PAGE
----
With Pipe and Pen  Blog » Packing a Tobacco Pipe

Tobacco Pipe Packing Methods - Part 2 (Videos)

    November 28th, 2009

 

By Bob Tate

packing

This is a companion piece to my article, Tobacco Pipe Packing Methods. I apologize that it took me so long to get this piece up, but here it is. It is the video tutorials on how to do the methods described in Part 1.

I am not going to repeat the written directions as you can read them in Tobacco Pipe Packing Methods – Part 1. I am just going to post the videos in this article so that you can see visual instructions that go along with the written instructions. I am going to post the videos in the same order as the methods are listed in Part 1.

So, here they are! Read the rest of this entry »

Flake Pipe Tobacco Preparation

    September 23rd, 2009

 

By Bob Tate

flakes

Flakes are one of the ways that pipe tobacco is made. Flake tobacco is made by pressing tobacco under extreme pressure for a period of time forming a cube. The cube is then sliced into strips called flakes. When you smoke flake tobacco it has to be packed differently than loose cut pipe tobacco. You can not simply fill the pipe and smoke it; you have to prepare the flakes first. There are many ways that flake tobaccos can be prepared. The way that you prepare a flake will have an effect in the taste of the tobacco and the way that the tobacco burns.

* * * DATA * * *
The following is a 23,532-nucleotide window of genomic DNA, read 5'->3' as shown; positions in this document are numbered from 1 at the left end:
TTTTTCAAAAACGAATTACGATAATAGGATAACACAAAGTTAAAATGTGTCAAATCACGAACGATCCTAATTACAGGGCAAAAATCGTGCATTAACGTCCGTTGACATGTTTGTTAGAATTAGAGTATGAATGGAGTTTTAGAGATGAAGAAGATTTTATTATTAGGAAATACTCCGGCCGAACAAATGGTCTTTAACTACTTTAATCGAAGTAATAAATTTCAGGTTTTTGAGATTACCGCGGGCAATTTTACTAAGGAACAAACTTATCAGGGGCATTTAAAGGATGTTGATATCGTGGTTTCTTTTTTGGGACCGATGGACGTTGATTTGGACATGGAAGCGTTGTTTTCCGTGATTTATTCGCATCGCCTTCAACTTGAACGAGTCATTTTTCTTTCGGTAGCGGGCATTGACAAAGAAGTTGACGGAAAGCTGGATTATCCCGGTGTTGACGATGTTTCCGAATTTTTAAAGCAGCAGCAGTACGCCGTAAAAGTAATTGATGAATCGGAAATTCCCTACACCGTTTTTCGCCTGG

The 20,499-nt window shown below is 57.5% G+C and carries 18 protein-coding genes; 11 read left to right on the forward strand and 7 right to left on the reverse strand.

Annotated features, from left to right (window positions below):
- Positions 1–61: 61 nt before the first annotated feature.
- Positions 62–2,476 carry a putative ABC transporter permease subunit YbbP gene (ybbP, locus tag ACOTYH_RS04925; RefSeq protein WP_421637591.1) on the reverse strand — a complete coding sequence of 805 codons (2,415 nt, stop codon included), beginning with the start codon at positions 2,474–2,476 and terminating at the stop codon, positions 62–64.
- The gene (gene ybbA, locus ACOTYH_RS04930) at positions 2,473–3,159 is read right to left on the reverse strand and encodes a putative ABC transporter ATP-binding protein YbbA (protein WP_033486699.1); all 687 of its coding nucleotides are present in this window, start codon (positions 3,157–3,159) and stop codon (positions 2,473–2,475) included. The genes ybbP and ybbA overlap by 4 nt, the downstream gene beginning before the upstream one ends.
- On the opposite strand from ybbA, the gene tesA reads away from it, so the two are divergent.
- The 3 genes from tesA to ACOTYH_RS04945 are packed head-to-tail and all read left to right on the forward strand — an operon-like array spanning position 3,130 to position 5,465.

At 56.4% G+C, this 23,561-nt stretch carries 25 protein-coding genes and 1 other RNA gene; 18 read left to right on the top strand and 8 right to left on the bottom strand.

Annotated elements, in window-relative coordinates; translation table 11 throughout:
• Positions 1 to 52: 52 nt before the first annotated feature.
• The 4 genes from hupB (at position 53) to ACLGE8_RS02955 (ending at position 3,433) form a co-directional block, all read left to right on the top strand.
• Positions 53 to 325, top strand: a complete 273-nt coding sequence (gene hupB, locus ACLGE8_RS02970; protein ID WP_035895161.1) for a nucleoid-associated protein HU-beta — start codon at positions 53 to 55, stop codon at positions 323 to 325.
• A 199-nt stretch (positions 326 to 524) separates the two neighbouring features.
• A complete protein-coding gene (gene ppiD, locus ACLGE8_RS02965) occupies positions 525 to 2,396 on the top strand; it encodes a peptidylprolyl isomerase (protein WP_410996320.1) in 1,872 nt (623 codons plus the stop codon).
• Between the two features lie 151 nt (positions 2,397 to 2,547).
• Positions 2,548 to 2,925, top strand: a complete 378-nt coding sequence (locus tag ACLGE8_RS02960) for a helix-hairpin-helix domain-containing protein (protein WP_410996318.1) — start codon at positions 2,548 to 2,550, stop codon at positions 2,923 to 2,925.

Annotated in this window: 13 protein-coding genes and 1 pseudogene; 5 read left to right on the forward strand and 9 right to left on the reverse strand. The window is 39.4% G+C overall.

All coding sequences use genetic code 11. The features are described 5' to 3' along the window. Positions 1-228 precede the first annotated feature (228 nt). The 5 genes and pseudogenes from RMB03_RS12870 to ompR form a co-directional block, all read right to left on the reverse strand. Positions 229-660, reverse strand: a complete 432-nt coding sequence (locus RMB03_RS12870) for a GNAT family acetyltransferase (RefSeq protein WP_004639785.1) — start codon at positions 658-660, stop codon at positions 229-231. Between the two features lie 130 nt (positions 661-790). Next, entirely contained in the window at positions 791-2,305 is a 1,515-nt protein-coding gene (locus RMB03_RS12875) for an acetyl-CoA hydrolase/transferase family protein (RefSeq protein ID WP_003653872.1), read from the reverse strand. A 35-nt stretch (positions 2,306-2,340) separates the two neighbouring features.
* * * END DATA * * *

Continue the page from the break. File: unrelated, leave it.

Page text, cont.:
The larger you leave the pieces of flake, the stronger the flavor will be and the harder it will be to get the tobacco burning. Leaving the flakes whole or in large chunks will make the tobacco burn slow. This is a good technique to use when you are going to smoke outside as the wind will have less of an effect on the tobacco. Smaller pieces will make the flavor a little lighter and the tobacco will be easier to burn. It will also burn a little quicker as well. In this article I will describe a few of the different methods on how to prepare flakes for smoking. I have also included short videos of how to do each different method. Now onto the methods! Read the rest of this entry »